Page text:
Hamersley Range

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Outside the town of Paraburdoo, showing the part of the Hamersley Range in the background
Hamersley Range, Pilbara Region

The Hamersley Range is a mountainous region of the Pilbara, Western Australia. The range runs from the Fortescue River in the northeast, 460 km south. The range contains Western Australia's highest point, Mount Meharry, which reaches approximately 1,249 metres (4,098 ft) AHD. There are many extensively-eroded gorges, such as Wittenoom Gorge. The twenty highest peaks in Western Australia are in the Hamersley Range.[1] Geologically, they are some of the most ancient regions of the earth's crust known as the Pilbara craton.

Some of the Peaks found in the range include Mount Bruce (1,234 metres (4,049 ft)), Mount Nameless (1,115 metres (3,658 ft)), Mount Reeder Nichols (1,109 metres (3,638 ft)), Mount Samson (1,107 metres (3,632 ft)), Mount Truchanas (1,148 metres (3,766 ft)) and Mount Tom Price (775 metres (2,543 ft)).[2]

Karijini National Park (formerly Hamersley National Park), one of Australia's largest National Parks, is centred in the range.

Paraburdoo and the Hamersley Range from the air

The range contains large deposits of iron ore, the source of a large proportion of Australia's iron ore. It is predominately in the Banded Iron Formation (BIF) - also known as the Brockman iron formation [3][4][5]

Western Australia's major iron producers have mines, communities and railways that occur along the range [6] Rio Tinto operates several iron ore mines within the range including Mt. Tom Price, Marandoo, Brockman, Channar, West Angelas, Mesa A mine, and Paraburdoo. Over 100 million tonnes of iron ore is removed from the range every year.[7]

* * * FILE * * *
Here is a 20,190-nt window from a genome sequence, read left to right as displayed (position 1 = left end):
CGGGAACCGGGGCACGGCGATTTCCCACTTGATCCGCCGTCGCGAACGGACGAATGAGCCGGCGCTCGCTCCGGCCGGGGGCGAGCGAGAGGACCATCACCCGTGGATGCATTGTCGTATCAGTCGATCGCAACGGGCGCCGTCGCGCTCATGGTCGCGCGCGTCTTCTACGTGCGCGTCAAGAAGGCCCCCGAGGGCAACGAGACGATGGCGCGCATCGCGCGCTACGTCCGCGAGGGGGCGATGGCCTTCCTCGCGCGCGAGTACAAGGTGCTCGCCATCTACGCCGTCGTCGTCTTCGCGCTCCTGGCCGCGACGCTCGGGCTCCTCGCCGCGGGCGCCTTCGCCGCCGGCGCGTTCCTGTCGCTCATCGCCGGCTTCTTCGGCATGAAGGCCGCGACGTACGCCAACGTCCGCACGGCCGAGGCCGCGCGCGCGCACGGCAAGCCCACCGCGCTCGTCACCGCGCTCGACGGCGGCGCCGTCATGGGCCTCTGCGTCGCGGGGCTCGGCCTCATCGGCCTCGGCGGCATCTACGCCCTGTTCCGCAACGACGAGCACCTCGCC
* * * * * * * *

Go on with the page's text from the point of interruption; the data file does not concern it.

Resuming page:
In 1999 a small range within the Hamersley was named the Hancock Range after the Hancock family who were pioneers in the area. The Hancock range is east of Karijini National Park in a region of broad valleys and peaks that rise to almost 1,200 metres (3,937 ft). The Hancock Range isclose to Mulga Downs Station, a property owned by the Hancock family and where Lang Hancock is buried.[8]

The traditional owners of the area that the range runs through are the Yindjibarndi peoples.[9]

See also[edit]

References[edit]

  1. ^ "Landgate - Interesting facts about Western Australia". 2009. Retrieved 2009-04-23. 
  2. ^ "Bonzle Digital Atlas - Map of Mount Tom Price". 2009. Retrieved 2009-04-23. 
  3. ^ MacLeod, W. N. (1966) The geology and iron deposits of the Hamersley Range area. Bulletin (Geological Survey of Western Australia), No. 117
  4. ^ "Geology". Rio Tinto Iron Ore. Retrieved 2012-08-07. 
  5. ^ "Iron 2002 - Key Iron Deposits of the World - Module 1, Australia". Portergeo.com.au. 2002-09-18. Retrieved 2012-08-07. 
  6. ^ Iron fact sheet - Australian Resources and Deposits Geoscience Australia website, accessed: 7 November 2010
  7. ^ "Rio Tinto Iron Ore - Mining". 2010. Retrieved 2010-11-06. 
  8. ^ "The naming of Hancock Range within Hamersley Range honours Hancock family". Government of Western Australia. 23 July 1999. Retrieved 20 October 2013. 
  9. ^ "AusAnthrop Australian Aboriginal tribal database". 2009. Retrieved 2012-05-05. 

Further reading[edit]

  • Marshall, Lloyd (1966) New Iron Age in the Hamersleys in the Weekend News, Sept. 3, 1966.
  • Powell, C. McA et al. (1994) Late Archaean and early Proterozoic tectonics and basin formation of the Hamersley Ranges East Perth, W.A. Geological Society of Australia (W.A. Division) "12th Australian Geological Convention, September 1994". Excursion guidebook, 0819-6613 ; no. 4. ISBN 0-909869-90-1.

Coordinates: 21°53′S 116°46′E / 21.883°S 116.767°E / -21.883; 116.767